The University of East London’s (UEL) pro vice-chancellor has welcomed government proposals to allow international students to stay in the UK for two years after graduating and find work.
International students who have successfully completed a course in any subject at an institution with a track record in upholding immigration checks will be able to benefit from the measures.
They will apply to students who start courses in 2020/21 at undergraduate level or above.
Professor Charles Egbu said the move will have the support of the UK higher education sector.
He said: “The new proposals clearly indicate the importance attached to international students and the contribution they can make to the UK economy.
“This offers huge benefits. Over 150 nationalities are represented among University of East London students, and those who come from overseas deserve the opportunity to contribute their newly-gained knowledge and skills to the UK workforce.”
Professor Egbu added: “Amidst the uncertainty of Brexit, these new proposals also send a positive message to students from other countries who seek to earn a degree from one of the best higher education systems in the world.”
The move reverses a decision made in 2012 that required overseas students to leave four months after finishing their degree.
The change will apply to international students who start courses at undergraduate level or above from next year onwards. Under the proposals, there is no restriction on the kinds of jobs students would have to seek and no cap on numbers.
Home Secretary Priti Patel said the change would “mean talented international students… can study in the UK and then gain valuable work experience as they go on to build successful careers.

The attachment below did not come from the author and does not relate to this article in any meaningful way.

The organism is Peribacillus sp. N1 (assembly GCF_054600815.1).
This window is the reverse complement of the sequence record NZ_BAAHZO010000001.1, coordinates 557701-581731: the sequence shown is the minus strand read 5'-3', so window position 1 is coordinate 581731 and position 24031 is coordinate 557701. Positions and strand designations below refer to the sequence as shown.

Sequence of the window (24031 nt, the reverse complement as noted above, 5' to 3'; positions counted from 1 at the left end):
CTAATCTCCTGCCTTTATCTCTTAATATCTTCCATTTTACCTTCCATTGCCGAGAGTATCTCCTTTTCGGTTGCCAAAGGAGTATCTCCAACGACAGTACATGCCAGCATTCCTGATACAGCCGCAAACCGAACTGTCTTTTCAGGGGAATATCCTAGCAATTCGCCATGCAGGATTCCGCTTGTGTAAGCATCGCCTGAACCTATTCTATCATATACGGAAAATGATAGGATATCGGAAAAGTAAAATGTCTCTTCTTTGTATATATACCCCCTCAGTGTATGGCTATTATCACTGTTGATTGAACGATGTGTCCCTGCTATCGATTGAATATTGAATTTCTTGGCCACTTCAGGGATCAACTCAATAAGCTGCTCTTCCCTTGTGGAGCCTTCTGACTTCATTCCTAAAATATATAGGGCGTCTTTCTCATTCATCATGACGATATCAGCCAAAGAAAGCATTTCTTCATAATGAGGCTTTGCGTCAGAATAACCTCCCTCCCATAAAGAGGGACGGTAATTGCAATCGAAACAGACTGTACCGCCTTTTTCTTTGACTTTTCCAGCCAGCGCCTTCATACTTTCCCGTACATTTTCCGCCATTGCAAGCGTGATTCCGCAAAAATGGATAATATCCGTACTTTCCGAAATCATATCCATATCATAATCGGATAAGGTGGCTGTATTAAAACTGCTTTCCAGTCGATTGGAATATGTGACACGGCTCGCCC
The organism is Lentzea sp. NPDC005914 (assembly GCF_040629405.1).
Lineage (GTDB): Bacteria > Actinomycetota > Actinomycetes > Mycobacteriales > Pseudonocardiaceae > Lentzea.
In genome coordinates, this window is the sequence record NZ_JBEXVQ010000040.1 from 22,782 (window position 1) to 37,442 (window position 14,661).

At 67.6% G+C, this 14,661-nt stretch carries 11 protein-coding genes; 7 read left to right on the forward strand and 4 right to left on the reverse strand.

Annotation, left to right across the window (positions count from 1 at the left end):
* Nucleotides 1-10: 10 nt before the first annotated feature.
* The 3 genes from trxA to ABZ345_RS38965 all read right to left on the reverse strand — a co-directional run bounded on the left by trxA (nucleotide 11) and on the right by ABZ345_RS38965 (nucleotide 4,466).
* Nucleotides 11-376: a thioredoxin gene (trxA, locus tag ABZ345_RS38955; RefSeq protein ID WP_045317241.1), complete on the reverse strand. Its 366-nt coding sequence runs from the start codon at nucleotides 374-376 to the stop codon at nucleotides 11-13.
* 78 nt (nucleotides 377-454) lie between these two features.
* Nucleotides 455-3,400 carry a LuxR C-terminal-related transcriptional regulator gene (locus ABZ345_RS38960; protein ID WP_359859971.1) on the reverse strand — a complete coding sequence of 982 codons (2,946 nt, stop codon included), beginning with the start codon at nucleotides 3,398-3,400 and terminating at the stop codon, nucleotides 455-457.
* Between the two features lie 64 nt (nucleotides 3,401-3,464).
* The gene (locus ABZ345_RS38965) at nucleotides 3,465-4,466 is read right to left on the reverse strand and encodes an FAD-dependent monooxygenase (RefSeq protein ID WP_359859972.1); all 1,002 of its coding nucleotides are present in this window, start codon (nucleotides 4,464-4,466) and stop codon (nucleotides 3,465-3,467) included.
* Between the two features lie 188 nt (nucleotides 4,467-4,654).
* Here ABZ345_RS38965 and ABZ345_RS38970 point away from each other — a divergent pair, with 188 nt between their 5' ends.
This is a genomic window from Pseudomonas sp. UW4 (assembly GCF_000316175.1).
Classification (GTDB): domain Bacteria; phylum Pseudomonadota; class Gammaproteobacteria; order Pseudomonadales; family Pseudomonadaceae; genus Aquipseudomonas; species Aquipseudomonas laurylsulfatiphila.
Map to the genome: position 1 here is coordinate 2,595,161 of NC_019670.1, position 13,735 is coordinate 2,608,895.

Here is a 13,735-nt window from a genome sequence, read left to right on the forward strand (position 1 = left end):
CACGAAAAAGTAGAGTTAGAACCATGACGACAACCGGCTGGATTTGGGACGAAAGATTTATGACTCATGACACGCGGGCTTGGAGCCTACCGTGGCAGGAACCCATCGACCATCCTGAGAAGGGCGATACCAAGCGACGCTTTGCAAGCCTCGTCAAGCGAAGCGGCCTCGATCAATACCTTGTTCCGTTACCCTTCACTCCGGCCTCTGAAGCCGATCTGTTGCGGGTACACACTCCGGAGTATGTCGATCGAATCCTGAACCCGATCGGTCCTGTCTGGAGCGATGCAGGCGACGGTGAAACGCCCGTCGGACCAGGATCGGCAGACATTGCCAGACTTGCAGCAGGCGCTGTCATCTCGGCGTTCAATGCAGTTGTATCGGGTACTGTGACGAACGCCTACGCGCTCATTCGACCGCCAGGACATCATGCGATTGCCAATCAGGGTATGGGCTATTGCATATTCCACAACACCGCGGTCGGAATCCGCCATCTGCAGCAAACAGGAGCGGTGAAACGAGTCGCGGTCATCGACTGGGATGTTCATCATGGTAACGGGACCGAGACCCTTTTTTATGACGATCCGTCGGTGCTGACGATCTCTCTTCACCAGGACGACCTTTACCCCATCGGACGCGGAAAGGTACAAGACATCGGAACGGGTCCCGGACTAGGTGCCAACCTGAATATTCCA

She said: “It demonstrates our global outlook and will ensure that we continue to attract the best and brightest.”
Many UEL graduates go on to make a difference in their local, national and international communities.
Egbu said that international students bring a wealth and variety of cultural understanding, multi-lingual skills and abilities to their studies and work experience.
Professor of international relations, Vassilis K. Fouskas, who has British and Greek citizenship and has been living and working in the UK since 1992, said: “It is almost certain that a no deal Brexit would impact negatively on our institutions, both financially and morally. A Brexit deal that leaves the doors open to academic and student mobility would benefit both British and European academic institutions alike.”
The news was also welcomed by Alistair Jarvis, chief executive of Universities UK.
He said: “Evidence shows that international students bring significant positive social outcomes to the UK as well as £26 billion in economic contributions, but for too long the lack of post-study work opportunities in the UK has put us at a competitive disadvantage in attracting those students.
“The introduction of a two-year post-study work visa is something Universities UK has long campaigned for and we strongly welcome this policy change, which will put us back where we belong as a first choice study destination.
“Not only will a wide range of employers now have access to talented graduates from around the world, these students hold lifelong links.”